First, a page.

3.3. Association between Bax (-248G>A) and Breast Cancer
The current study examined the Bax (-248G>A) in the promotor region of the Bax gene, as well as the association between this polymorphism and breast cancer risk. Bax gene (-248G>A) polymorphism was determined in 62 patients with breast cancer and 30 healthy controls since some samples did not give results due to damaged DNA. Genotype distributions for Bax (-248G>A) polymorphism in both breast cancer and control groups were in disagreement with the Hardy-Weinberg equilibrium (P<0.05).
Genotypes and allele frequencies for Bax (-248G>A) polymorphism in breast cancer patients and control are presented in table 3. In breast cancer cases, the frequencies of AA, AG, GG, and genotypes were 80%, 3.33%, and 16.67%, respectively, while in controls, the frequencies were 3.23%, 58.06%, and 3.23%, respectively
|SNP||Control 30||Patients 62||OR (CI 95%)||P value|
|AA (Wild type)||24 (80 %)||24 (38.71%)||-|
|AG||1 (3.33%)||36 (58.06 %)||36.00||0.0007|
|4.5608 to 284.1608|
|GG||5 (16.67%)||2 (3.23 %)||0.40||0.301|
|0.0706 to 2.2669|
|2.2604 to 17.7452|
|5.1365 to 313.8949|
|0.0303 to 0.9168|
|1.5160 to 8.7221|
The heterozygous genotype (AG) in the codominant model was OR=36.00 (95% CI: 4.5608 - 284.1608; P=0.0007). In comparison with the wild type (GG), there was a 36-fold increase in the risk of breast cancer. In addition, the findings of the present study revealed a significant correlation between Bax (-248G>A) polymorphism and breast cancer risk under the dominant and overdominant (OR = 6.33; 95% CI: 2.2604 -17.7452; P=0.0004, and OR=40.154; 95% CI: 5.1365 - 313.8949; P=0.0004 respectively. The recessive model demonstrated that there was a decreased risk of breast cancer (OR= 0.167; 95% CI: 0.0303 to 0.9168; P=0.039).
The PCR product of these samples was digested using the restriction enzyme (AciI) that cuts the PCR products into two pieces (256 bp and 183 bp) in the presence of SNP (-248G>A). The mutant type genotype (AA) would have only one band (438bp). The genotype (GC) is confirmed once three bands of (438 bp, 256 bp, and 183 bp) are shown in the gel. Finally, the wild type (WT) genotype (GG) is detected once the gel expressed only two bands (256 bp and 183 bp). The gel was 2% and the DNA dye is RedSafe (Intron, Korea). V: 95, Time: 45 minutes. M: DNA ladder.
Immunohistochemical examination of ER, PR, and HER2 markers is routinely used, in conjunction with histopathological grading and staging, to decide on a suitable therapeutic approach for patients with breast cancer ( 22 ). Breast cancer patients with ER+ and/or PR+ have a decreased risk of death after detection, as compared to women with ER- and/or PR- ( 23 ). The expression of HER-2/neu is a diagnostic and predictive biomarker that correlates with a poor clinical outcome in breast cancer and other malignancies. As a result, anti-HER-2/neu therapy improved the clinical outcome ( 24 , 25 ). In their study, Hatem, jabbar Alyaqubi ( 26 ) pointed out that about 26.7% of 30 Iraqi breast cancer cases were HER-2/neu positive. Several studies revealed that cancer, neurodegenerative disorders, ischemia, and autoimmune diseases are linked to abnormalities of Bcl-2 function ( 27 , 28 ). The AA genotype of BCL-2 (- 938C >A) was reported to be correlated with breast cancer susceptibility by Zhang, Li ( 29 ); nonetheless, this genotype is just linked to nodal status and pathological diagnosis. The results of the BCL-2 (-938C>A) polymorphism were shown to be unrelated to the risk of breast cancer in this study. These results are consistent with those obtained by Bhatt, Verma ( 30 ) who reported that there was no significant variation in both Bax (-248G>A) allelic and genotype frequency, as well as BCL-2 (-938C>A) polymorphisms, between breast cancer patients and controls. The findings of the present research on BCL-2 (-938C > A) differed from those of a study conducted by Bhushann Meka, Jarjapu ( 31 ) who discovered that there was the coloration of AA genotype with an elevated risk (AA vs AC+CC) of breast cancer by 2.86 fold (P=0.07), and the frequency of A allele was also elevated. In comparison with the A allele, the -938C allele showed considerably higher suppression of BCL-2 promoter activity and nuclear protein binding ( 32 ). Recently it was discovered that Bax plays a role in tumor suppression and carrying mutations in some cancers types; moreover, it can accelerate cell cycle entry in T-cells. Bax gene is able to create ion-conducting channels in planar lipid bilayers, which may be the biochemical mechanism whereby it performs its multiple effects. The findings of the present study regarding Bax (-248G>A) were not in line with those of the study by Yildiz, Yaylim ( 20 ) who found no significant differences in Bax (-248G>A) genotype and allele frequencies in patients with breast cancer and controls in Turkish women and a meta-analysis study by Sahu and Choudhuri ( 33 ) who reported that Bax (-248G>A) genotype and allele frequency were not correlated with cancer risk under various genetic models.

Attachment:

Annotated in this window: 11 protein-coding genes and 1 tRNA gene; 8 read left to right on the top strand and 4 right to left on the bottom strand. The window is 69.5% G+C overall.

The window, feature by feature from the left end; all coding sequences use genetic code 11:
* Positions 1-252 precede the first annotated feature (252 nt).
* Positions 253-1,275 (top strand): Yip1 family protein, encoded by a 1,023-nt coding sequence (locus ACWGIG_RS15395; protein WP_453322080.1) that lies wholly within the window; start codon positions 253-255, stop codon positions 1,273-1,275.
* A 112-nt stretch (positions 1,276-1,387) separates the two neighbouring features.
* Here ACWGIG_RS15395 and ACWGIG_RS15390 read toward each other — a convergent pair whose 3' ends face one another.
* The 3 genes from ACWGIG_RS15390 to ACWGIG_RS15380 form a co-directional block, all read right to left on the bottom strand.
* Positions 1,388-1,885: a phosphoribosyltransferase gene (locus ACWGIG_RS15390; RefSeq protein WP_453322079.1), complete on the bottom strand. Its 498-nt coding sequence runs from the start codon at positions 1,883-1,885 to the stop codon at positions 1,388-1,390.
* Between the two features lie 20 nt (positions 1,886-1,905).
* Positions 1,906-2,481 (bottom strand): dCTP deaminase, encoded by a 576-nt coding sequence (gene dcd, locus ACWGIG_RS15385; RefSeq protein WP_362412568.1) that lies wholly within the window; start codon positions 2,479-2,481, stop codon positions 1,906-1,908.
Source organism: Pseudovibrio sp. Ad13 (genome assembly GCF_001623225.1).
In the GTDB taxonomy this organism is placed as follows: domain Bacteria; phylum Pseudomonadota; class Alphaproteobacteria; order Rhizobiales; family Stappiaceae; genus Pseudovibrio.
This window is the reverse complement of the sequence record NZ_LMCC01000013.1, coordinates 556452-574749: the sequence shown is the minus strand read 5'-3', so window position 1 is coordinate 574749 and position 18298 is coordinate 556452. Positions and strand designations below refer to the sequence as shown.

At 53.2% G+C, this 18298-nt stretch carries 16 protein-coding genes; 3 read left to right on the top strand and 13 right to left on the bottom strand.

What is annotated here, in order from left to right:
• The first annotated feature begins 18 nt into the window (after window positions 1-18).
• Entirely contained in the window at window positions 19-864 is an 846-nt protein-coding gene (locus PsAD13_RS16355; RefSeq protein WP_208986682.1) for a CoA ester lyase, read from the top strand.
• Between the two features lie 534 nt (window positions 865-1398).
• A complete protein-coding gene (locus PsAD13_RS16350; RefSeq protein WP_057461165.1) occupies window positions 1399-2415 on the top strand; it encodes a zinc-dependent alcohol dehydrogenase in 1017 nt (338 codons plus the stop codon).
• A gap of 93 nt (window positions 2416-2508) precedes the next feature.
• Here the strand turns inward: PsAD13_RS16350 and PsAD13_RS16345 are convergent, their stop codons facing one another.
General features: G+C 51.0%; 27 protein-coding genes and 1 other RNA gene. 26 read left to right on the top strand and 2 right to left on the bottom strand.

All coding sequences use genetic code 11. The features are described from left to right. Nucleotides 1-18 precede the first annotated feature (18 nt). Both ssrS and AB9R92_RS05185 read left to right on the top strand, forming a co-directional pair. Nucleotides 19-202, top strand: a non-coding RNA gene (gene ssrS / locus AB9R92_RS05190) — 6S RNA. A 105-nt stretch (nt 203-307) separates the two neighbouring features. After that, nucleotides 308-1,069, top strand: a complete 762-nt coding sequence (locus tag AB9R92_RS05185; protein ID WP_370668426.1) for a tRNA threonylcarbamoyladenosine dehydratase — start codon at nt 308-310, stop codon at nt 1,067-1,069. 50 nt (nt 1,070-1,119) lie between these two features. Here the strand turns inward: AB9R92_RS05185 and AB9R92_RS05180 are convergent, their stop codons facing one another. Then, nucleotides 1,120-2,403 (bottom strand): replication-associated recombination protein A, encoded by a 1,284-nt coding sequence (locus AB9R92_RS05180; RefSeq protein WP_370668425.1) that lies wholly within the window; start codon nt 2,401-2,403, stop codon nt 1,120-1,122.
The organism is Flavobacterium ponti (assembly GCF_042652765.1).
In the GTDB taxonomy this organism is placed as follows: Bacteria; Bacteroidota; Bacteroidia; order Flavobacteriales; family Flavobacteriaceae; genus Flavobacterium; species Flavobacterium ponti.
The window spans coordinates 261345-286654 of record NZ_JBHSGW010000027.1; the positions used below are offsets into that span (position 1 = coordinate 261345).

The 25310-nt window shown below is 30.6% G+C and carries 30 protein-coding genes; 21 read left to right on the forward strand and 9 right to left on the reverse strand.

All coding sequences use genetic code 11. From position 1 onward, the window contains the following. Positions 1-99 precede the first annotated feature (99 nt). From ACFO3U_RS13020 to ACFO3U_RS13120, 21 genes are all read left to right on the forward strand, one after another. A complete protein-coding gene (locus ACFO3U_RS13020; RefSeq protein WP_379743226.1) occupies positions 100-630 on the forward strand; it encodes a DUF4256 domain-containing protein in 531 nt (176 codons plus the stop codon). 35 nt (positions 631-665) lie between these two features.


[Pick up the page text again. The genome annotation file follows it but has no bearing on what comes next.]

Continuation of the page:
As evidenced by the results of the current study, it can be concluded that there were no significant variations in BCL-2 (-938C>A) polymorphism of all genotypes models when breast cancer women are compared with healthy ones. In a similar vein, there was no significant association between the BCL-2 (-938C>A) polymorphism and breast cancer risk under dominant, codominant, or recessive models.
On the contrary, the findings of this study pointed to a significant correlation between Bax (-248G>A) and breast cancer risk under the dominant and over dominant models (OR = 6.33; 95% CI: 2.2604 -17.7452; P=0.0004, and OR=40.154; 95% CI: 5.1365 - 313.8949; P= 0.0004 respectively. The recessive model revealed that there was a decreased risk of breast cancer (OR= 0.167; 95% CI: 0.0303 to 0.9168; P=0.039).
Study concept and design: H. F. S. A.
Acquisition of data: S. R. M.
Analysis and interpretation of data: H. F. S. A.
Drafting of the manuscript: S. R. M.
Critical revision of the manuscript for important intellectual content: S. R. M.
Statistical analysis: D. A. F. A.
Administrative, technical, and material support: S. R. M.
All study protocols have been approved by the ethics committee of University of Kufa, Kufa, Iraq.
Conflict of Interest
The authors declare that they have no conflict of interest.
The authors’ deepest appreciation goes to all participants and those volunteers who provided blood samples that were used as control.